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Mary, Our Model in Advent – by Bill Thornton

Immaculata2-1 [This was originally given to be a spoken sharing at an Advent evening prayer liturgy at St. Edward’s On Tuesday December 9. The liturgy was snowed out, so I am publishing it here. Most of the people who customarily attend this liturgy know me quite well and make allowances when I tend to ramble and run on. So I thought that I would “tighten it up” before I published it, but, on second thought, I decided to leave it alone. Here it is “warts and all.”]


When I agreed to give this little talk tonight, I noticed that today is the feast day of St. Juan Diego, the person who saw the apparition of Our Lady of Guadalupe. Also, Friday [Dec. 12] is the feast of Our Lady of Guadalupe, and, of course, yesterday [Dec. 8] was the Immaculate Conception. It seemed clear to me that this week was Mary’s week, and that I should talk about Mary. Later, while I was sorting books donated to the parish library, I came across this one, “Mary Today,” by Basil Pennington. You probably know Father Pennington as the Trappist monk and priest who was the author of several books, most particularly the popular book on Centering Prayer. What especially caught my eye with this books, was the subtitle, “Model for Maturing Christians.” Anybody here consider yourself Maturing Christians? So here was a slant on Mary that I could write on.

In his book, Fr. Pennington asks, “Who is Mary? And who is she in my life? Who ought she to be in my life as a disciple, follower, friend, and lover of Jesus Christ?”   Neither Fr. Pennington nor I have any answers to these questions, rather we both set out to raise some thoughts for you to ponder.

As I began to work on this talk, I was drawn to Pennington as a person primarily because of some interesting parallels in our lives.

Pennington entered the Trappist monastery in Spencer, Massachusetts, in 1951 at the age of 20. I entered the Paulist Fathers minor seminary in Baltimore, Maryland, in the following year at the age of 13. He made his vows on September 8, 1956. I made my first temporary promises on the same date, three years later. It was customary in many religious orders to make vows on September 8 because it is the birthday of Mary. [In case you Continue reading

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Nothing will be impossible – an Advent reflection by Doreen Salse

article-2260923-16E195DD000005DC-914_634x313…..for nothing will be impossible for God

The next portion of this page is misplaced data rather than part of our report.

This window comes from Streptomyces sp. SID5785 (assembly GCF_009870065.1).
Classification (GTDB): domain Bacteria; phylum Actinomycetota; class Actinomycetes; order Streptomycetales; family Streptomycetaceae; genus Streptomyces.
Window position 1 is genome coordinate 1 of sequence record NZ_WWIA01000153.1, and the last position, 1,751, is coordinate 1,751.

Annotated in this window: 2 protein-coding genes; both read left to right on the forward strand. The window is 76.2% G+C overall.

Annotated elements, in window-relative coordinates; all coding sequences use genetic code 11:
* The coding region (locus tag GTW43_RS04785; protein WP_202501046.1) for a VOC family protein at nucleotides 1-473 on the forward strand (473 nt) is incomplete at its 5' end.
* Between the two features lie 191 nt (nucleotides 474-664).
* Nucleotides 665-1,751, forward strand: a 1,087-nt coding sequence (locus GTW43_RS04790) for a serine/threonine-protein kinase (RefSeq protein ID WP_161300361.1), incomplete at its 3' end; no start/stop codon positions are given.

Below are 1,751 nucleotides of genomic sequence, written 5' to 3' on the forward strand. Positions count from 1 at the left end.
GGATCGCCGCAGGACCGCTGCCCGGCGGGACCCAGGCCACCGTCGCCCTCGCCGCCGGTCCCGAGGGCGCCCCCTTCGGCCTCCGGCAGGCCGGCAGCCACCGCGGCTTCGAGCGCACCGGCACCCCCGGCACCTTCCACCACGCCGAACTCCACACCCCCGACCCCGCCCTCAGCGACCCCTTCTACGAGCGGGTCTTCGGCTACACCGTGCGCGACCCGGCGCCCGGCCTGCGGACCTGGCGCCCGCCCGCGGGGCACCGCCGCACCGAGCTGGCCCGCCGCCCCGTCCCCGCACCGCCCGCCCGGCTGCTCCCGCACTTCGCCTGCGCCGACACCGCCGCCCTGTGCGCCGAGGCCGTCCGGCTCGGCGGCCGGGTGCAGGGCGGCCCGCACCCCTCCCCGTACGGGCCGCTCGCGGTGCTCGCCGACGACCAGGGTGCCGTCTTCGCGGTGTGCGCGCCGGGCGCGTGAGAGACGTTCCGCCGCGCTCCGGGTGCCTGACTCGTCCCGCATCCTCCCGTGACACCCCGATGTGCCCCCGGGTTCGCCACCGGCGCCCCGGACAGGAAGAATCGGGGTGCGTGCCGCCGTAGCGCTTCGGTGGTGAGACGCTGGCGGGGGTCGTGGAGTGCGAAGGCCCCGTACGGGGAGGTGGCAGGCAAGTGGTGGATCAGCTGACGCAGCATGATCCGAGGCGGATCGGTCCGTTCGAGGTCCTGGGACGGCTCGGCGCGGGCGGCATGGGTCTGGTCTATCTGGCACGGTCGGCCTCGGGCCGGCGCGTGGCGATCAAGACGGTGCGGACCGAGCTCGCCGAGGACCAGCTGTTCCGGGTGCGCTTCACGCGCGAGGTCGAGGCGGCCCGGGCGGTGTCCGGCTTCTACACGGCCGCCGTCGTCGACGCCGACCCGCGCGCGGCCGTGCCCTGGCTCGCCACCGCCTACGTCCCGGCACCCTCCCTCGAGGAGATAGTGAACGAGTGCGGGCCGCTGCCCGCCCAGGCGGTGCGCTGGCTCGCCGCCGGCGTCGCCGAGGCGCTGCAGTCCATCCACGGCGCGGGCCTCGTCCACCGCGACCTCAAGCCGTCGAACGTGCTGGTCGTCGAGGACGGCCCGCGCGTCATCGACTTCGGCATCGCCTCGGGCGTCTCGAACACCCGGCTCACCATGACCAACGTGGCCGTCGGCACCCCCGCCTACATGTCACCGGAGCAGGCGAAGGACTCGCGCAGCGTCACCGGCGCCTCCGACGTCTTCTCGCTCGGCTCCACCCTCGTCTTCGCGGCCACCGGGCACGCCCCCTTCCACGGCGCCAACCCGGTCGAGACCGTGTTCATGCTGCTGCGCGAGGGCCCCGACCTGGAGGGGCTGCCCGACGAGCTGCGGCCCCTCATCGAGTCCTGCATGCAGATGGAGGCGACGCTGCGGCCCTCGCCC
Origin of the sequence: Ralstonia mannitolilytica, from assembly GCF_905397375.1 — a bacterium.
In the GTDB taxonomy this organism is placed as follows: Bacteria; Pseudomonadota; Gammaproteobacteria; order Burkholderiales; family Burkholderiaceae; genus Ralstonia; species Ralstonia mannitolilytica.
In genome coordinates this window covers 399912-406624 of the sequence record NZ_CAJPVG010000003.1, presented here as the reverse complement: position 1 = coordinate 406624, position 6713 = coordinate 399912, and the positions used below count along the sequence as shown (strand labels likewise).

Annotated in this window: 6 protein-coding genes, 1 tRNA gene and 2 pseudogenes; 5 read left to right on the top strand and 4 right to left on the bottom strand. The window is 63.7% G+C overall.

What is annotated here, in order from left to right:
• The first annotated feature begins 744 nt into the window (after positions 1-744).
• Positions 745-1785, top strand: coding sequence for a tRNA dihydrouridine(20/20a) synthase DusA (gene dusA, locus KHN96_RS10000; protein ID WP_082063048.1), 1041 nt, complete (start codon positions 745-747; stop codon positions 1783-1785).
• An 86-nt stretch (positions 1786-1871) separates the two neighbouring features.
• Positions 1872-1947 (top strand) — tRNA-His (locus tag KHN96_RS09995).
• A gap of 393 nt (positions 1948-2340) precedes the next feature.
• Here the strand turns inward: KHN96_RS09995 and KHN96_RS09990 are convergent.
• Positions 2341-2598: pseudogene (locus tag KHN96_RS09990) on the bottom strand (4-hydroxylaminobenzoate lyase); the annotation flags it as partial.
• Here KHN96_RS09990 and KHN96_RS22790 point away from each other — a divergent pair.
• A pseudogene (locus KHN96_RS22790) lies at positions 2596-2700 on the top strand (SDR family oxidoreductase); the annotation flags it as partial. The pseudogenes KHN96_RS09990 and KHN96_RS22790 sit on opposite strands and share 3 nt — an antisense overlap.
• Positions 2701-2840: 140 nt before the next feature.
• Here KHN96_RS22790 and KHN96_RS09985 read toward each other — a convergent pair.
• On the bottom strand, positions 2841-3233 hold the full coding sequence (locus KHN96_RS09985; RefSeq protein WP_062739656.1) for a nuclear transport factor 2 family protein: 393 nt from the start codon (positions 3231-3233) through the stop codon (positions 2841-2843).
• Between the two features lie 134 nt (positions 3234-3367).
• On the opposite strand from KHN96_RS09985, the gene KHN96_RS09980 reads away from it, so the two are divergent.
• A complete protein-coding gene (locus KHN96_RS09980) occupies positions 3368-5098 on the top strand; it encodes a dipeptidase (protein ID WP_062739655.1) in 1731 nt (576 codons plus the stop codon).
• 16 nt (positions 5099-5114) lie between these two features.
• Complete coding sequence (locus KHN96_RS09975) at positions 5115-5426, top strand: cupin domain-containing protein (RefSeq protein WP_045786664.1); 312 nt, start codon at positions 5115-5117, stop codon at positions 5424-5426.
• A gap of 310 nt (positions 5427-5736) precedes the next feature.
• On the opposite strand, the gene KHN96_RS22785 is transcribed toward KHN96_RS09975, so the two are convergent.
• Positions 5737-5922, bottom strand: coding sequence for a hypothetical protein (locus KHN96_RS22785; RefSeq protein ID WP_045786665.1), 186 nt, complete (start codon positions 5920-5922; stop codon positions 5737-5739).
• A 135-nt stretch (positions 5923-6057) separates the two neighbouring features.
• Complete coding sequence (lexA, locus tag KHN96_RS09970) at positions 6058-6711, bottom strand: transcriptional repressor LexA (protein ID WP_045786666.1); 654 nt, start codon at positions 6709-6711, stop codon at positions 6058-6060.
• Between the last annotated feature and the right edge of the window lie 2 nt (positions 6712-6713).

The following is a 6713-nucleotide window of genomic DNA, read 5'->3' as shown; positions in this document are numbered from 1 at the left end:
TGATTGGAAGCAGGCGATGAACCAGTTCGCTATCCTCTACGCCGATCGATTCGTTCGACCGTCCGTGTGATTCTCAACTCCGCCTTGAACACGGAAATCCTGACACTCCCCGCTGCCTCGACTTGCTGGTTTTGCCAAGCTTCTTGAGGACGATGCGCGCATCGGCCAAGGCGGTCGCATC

-Luke 1:37

The beautiful theme of hope – the impossible becoming possible – runs throughout Advent, the season of wonder.

Perhaps children relate best to the whole idea of Advent, the thought that something good is coming to them as they count down to Christmas in hopeful anticipation.  They look for signs that the special day is almost here: colored candles in church and songs they can sing along with on Sundays, bright lights shining in the night on neighboring houses.

When I was about 10, I pretty much knew Continue reading

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Extravagant Metaphors – An Advent Reflection by Bill Thornton

62919_jumboWhen my daughter, Lisa, was about 13 or 14, we drove to Chicago to visit my sister Frances. Traveling across northern Indiana on I-90, we passed mile after mile of summer corn fields. At some point, Lisa said to me, “If you say look at all that corn one more time, …” I don’t tell you this to introduce some story about Lisa, Chicago, Frances, Indiana, or corn fields. I want to tell you that Advent is the time of the extravagant metaphor.

The metaphors in the readings for the Advent liturgy, especially those from Isaiah, are talking about lions lying down with lambs, bears grazing with farm animals, little children playing on top of poisonous snakes lairs, and – yes – mountains being flattened and valleys being filled in. A good poet – like Isaiah – chooses figures of speech that will appeal to his readership. Since the Jews of Isaiah’s time lived in an agrarian society where most travel and transportation was by foot, human or animal, he selected metaphors that fit their life. He told them that they would not have to worry about predators and that farming and transporting their goods to market would be simplified.

At least to me, flattening mountains and filling in valleys sounds a little like turning the Adirondacks into northern Indiana. But to the Jewish farmer who had to plow his fields by walking behind a pair of oxen, that sounded great. And to the pilgrim who at least once a year had to walk – say from Nazareth – to Jerusalem pretty much uphill all the way, they could shout Alleluia.

So if the extravagant metaphors don’t really appeal to you, maybe it is time Continue reading